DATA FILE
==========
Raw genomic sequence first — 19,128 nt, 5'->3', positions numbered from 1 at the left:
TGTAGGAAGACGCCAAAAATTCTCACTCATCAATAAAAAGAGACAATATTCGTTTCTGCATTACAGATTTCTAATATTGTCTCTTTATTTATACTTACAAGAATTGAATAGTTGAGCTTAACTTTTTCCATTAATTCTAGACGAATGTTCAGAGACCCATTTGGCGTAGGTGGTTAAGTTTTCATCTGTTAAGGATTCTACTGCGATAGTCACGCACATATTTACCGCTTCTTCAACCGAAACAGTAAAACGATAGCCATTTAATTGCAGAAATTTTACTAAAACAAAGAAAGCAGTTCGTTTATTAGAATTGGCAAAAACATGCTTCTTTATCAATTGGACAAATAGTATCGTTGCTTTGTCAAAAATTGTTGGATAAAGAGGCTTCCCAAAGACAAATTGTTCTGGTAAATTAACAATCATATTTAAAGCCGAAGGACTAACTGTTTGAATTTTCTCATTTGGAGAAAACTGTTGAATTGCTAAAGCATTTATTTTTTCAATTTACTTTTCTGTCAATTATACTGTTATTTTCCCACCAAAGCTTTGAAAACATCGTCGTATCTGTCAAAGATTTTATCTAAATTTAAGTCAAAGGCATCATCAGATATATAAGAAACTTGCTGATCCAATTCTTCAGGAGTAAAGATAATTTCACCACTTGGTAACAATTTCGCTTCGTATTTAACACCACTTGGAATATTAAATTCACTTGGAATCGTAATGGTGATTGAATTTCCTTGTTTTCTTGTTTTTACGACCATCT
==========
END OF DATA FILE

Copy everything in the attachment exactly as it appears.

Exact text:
Raw genomic sequence first — 19,128 nt, 5'->3', positions numbered from 1 at the left:
TGTAGGAAGACGCCAAAAATTCTCACTCATCAATAAAAAGAGACAATATTCGTTTCTGCATTACAGATTTCTAATATTGTCTCTTTATTTATACTTACAAGAATTGAATAGTTGAGCTTAACTTTTTCCATTAATTCTAGACGAATGTTCAGAGACCCATTTGGCGTAGGTGGTTAAGTTTTCATCTGTTAAGGATTCTACTGCGATAGTCACGCACATATTTACCGCTTCTTCAACCGAAACAGTAAAACGATAGCCATTTAATTGCAGAAATTTTACTAAAACAAAGAAAGCAGTTCGTTTATTAGAATTGGCAAAAACATGCTTCTTTATCAATTGGACAAATAGTATCGTTGCTTTGTCAAAAATTGTTGGATAAAGAGGCTTCCCAAAGACAAATTGTTCTGGTAAATTAACAATCATATTTAAAGCCGAAGGACTAACTGTTTGAATTTTCTCATTTGGAGAAAACTGTTGAATTGCTAAAGCATTTATTTTTTCAATTTACTTTTCTGTCAATTATACTGTTATTTTCCCACCAAAGCTTTGAAAACATCGTCGTATCTGTCAAAGATTTTATCTAAATTTAAGTCAAAGGCATCATCAGATATATAAGAAACTTGCTGATCCAATTCTTCAGGAGTAAAGATAATTTCACCACTTGGTAACAATTTCGCTTCGTATTTAACACCACTTGGAATATTAAATTCACTTGGAATCGTAATGGTGATTGAATTTCCTTGTTTTCTTGTTTTTACGACCATCT